Ukraine: Moscow Threatens Finland Over NATO, Russia Supposedly Lost Battalion in Failed River Crossing
CCTV caught Russian soldiers killing Ukrainian civilians.
Russian President Vladimir Putin wanted his invasion to stop NATO from expanding to the east.
Putin’s actions did the opposite because Finland and Sweden want to join NATO. Well, Putin threatened Finland if it becomes a member. They share an 800-mile border.
If you remember history I doubt Russia will want to invade Finland.
But what about Ukraine? Also, what would happen to Europe and Russia in the long run if NATO adds the two Nordic countries?
Erdogan Says No to Finland and Sweden
Turkish President Recep Tayyip Erdogan, you guys (emphasis mine):
President Recep Tayyip Erdogan said Turkey did not have a “positive opinion” on Finland and Sweden joining Nato and accused Scandinavian countries of harbouring outlawed Kurdish militants.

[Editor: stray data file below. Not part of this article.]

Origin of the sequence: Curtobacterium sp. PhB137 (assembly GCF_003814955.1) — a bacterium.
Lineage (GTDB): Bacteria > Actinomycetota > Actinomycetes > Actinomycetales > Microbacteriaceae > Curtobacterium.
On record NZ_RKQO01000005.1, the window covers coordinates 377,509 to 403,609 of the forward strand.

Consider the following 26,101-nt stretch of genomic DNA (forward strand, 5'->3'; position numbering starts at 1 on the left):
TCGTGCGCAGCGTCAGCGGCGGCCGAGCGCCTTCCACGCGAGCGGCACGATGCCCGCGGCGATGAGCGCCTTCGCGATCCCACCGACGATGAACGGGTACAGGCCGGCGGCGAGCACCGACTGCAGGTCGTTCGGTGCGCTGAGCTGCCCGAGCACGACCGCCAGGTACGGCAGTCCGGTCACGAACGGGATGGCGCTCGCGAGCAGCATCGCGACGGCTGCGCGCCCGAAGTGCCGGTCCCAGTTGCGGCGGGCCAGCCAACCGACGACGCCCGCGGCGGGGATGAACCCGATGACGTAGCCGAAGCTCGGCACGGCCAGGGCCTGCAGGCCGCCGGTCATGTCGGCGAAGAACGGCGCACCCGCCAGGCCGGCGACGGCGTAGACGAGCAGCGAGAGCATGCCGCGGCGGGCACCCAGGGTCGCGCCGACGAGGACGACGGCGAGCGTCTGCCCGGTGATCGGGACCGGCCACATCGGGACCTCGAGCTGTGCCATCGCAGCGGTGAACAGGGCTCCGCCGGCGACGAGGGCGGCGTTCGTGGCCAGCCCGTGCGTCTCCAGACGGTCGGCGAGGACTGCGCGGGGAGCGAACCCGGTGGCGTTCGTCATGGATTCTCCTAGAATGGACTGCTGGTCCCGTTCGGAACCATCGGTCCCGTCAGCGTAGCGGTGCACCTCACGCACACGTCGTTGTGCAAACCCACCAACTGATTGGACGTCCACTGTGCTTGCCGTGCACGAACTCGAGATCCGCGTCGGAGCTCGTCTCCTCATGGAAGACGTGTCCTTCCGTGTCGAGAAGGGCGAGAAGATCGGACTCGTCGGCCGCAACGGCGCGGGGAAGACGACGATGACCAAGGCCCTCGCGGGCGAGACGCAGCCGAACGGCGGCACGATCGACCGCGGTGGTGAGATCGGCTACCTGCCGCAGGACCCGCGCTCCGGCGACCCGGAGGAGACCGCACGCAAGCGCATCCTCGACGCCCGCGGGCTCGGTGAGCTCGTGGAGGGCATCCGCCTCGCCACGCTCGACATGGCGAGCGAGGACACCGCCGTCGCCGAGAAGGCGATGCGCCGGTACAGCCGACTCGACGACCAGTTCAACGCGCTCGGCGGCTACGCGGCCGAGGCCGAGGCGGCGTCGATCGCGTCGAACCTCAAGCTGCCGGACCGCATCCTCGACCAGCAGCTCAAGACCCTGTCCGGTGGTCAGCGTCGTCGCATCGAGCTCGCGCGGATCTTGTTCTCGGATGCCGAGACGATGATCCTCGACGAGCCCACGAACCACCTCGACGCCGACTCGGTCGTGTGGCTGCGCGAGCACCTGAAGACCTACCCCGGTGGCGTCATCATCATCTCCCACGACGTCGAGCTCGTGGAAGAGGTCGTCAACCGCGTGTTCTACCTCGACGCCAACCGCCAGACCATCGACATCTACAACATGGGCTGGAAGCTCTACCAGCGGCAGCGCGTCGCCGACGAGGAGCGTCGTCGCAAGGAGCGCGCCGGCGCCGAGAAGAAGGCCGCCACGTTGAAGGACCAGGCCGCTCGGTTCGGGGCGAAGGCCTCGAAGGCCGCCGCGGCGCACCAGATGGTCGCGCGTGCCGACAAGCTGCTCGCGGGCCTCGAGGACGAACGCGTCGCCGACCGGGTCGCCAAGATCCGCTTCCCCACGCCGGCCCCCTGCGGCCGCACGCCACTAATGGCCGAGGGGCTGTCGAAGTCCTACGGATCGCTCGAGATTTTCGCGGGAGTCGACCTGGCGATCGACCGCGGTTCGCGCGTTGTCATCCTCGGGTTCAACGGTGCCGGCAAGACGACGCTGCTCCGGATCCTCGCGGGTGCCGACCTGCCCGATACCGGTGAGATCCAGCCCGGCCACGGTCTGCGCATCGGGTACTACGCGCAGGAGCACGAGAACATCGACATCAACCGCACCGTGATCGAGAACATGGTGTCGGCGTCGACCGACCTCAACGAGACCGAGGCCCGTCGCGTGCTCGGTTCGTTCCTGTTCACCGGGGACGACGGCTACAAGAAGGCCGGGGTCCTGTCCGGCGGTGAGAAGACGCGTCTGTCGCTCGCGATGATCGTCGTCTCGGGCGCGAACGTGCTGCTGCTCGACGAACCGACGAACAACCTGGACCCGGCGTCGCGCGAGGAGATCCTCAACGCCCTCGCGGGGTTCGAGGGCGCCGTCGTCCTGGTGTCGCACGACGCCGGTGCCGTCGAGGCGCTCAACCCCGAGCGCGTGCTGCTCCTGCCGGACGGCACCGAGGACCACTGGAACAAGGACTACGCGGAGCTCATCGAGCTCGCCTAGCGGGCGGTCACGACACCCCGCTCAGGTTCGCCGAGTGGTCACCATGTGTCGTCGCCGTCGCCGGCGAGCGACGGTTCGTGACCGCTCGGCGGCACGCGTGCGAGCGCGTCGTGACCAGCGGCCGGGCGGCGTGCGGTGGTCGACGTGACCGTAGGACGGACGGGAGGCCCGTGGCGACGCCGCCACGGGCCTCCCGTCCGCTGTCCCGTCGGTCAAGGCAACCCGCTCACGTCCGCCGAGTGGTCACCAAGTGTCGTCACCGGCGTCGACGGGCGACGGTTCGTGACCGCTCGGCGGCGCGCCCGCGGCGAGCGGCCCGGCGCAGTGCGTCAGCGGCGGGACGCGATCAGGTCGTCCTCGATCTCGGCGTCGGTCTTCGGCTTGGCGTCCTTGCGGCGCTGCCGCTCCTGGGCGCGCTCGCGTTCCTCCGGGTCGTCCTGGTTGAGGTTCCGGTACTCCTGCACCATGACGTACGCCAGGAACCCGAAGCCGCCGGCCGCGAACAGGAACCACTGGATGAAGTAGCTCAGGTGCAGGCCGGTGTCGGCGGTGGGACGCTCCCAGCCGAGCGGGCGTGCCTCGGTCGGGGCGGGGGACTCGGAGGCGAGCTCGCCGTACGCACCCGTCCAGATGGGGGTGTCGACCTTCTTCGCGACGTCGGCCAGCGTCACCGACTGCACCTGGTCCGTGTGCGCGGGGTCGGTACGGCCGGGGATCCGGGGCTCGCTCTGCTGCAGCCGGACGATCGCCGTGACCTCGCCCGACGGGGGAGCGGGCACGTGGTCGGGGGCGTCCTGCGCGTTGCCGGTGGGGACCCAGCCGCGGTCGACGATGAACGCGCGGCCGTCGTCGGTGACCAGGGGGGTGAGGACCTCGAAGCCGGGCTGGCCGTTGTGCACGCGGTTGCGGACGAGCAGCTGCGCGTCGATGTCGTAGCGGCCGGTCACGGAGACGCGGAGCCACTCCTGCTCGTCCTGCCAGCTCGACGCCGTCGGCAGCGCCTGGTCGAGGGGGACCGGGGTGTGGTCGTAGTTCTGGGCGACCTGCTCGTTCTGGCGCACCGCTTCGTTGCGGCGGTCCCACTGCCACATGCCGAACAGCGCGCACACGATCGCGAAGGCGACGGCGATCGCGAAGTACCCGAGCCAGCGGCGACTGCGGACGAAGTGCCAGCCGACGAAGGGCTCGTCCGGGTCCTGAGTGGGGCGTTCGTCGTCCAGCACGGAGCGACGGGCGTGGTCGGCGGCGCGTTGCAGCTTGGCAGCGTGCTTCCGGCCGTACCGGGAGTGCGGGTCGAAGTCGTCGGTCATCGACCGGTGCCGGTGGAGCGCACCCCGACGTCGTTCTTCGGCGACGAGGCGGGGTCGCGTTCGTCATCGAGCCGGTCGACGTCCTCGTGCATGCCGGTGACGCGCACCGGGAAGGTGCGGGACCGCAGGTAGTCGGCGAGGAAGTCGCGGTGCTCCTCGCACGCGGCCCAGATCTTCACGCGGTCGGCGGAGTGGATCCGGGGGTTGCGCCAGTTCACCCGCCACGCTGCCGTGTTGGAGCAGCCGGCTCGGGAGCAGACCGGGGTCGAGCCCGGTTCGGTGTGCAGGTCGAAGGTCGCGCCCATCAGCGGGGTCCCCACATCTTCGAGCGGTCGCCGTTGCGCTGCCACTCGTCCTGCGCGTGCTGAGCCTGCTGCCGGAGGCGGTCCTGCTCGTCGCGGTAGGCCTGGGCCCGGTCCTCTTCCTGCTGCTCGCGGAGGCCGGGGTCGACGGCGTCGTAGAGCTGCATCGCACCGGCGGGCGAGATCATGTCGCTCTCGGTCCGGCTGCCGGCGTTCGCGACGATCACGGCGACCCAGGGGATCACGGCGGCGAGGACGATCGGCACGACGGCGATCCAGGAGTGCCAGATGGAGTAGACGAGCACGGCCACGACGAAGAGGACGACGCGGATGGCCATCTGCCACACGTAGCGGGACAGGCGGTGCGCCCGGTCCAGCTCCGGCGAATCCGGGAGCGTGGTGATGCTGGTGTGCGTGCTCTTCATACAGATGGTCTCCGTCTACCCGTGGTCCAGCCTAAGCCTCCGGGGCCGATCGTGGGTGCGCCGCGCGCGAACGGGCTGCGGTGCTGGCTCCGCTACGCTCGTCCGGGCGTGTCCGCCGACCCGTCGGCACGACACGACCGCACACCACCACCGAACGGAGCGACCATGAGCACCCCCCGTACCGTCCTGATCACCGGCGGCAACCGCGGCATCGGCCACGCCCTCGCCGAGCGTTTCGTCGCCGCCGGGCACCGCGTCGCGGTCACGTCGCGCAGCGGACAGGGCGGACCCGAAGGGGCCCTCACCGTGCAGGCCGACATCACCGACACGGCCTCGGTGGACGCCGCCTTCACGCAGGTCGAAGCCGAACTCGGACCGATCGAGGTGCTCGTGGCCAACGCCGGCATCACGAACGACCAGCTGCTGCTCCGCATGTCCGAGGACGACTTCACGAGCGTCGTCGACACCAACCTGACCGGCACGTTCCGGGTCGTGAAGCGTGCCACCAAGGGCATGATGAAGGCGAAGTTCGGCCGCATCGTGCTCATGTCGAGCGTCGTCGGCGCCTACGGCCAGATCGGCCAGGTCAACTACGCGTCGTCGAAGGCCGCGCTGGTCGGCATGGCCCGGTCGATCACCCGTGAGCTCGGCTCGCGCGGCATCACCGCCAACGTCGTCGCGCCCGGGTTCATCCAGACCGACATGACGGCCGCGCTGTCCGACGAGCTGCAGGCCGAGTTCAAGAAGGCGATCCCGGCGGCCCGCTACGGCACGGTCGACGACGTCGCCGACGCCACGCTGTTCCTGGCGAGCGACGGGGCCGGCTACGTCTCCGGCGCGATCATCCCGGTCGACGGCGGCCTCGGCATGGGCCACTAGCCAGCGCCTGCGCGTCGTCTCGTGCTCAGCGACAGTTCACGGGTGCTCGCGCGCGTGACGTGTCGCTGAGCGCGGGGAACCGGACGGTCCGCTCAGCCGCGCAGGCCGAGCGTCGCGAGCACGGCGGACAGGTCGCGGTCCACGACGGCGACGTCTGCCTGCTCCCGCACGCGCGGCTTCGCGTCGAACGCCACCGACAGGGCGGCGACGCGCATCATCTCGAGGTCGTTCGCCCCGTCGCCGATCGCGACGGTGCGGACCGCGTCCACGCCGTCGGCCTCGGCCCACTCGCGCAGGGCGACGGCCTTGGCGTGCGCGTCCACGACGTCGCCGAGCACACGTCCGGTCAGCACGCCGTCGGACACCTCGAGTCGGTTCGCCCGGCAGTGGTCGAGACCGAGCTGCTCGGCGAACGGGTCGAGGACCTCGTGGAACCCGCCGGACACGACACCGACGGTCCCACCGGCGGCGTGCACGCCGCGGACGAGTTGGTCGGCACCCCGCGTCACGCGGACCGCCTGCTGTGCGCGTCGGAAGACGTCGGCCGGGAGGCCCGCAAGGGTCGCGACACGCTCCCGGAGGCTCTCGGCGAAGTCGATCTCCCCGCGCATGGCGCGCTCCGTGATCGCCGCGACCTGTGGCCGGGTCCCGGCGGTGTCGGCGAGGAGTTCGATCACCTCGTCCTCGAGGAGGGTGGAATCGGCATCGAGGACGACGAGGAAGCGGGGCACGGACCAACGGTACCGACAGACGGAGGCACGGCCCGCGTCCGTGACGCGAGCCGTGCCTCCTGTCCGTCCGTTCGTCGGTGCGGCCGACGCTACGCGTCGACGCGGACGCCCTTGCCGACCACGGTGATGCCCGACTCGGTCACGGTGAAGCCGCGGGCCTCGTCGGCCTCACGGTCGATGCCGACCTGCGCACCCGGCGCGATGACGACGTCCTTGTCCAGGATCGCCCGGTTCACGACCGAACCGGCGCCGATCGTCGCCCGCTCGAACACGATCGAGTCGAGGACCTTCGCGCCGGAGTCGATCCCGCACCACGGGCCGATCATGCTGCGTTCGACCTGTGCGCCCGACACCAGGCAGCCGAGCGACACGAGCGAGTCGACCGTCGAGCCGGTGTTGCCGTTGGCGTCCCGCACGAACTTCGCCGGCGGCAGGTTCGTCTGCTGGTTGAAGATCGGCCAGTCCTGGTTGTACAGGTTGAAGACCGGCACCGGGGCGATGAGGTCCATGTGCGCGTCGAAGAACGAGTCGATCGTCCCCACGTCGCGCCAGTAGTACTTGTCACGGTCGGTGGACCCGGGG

“We do not have a positive opinion. Scandinavian countries are like a guesthouse for terror organisations,” Erdogan told journalists after Friday prayers in Istanbul.
Erdogan said Turkey’s former rulers “made a mistake” by giving a greenlight for Greece’s NATO membership in 1952.
Grab a mirror, Erdogan.
Did Ukraine Eliminate an Entire Russian Battalion?
Maybe. Ukraine says it did when Russian armored vehicles tried to cross the Siverskyi Donets River:
“Images indicate that during the crossing of the Siverskyi Donets river west of Severodonetsk, Russia lost significant armored maneuver elements of at least one Battalion Tactical Group as well as the deployed pontoon bridging equipment,” the Ministry said in a tweet.